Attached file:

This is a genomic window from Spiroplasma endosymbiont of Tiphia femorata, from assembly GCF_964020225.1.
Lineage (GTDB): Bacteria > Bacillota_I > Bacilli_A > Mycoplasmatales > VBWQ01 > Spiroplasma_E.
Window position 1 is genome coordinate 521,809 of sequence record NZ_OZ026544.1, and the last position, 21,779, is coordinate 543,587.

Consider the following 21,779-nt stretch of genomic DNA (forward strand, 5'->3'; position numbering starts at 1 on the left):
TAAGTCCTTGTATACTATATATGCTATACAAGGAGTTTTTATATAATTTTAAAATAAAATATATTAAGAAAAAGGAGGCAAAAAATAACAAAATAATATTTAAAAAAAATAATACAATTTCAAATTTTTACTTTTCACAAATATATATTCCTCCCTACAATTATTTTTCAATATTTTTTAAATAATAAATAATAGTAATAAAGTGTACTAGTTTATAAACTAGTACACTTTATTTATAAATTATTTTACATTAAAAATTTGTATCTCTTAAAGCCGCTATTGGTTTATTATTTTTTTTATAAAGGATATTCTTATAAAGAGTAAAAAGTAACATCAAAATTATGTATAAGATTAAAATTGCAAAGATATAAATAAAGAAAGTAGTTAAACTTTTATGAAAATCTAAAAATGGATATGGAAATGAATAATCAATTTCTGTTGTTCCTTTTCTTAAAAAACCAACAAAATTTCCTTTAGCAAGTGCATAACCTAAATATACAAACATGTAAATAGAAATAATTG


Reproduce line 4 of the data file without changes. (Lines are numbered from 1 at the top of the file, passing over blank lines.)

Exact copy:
Consider the following 21,779-nt stretch of genomic DNA (forward strand, 5'->3'; position numbering starts at 1 on the left):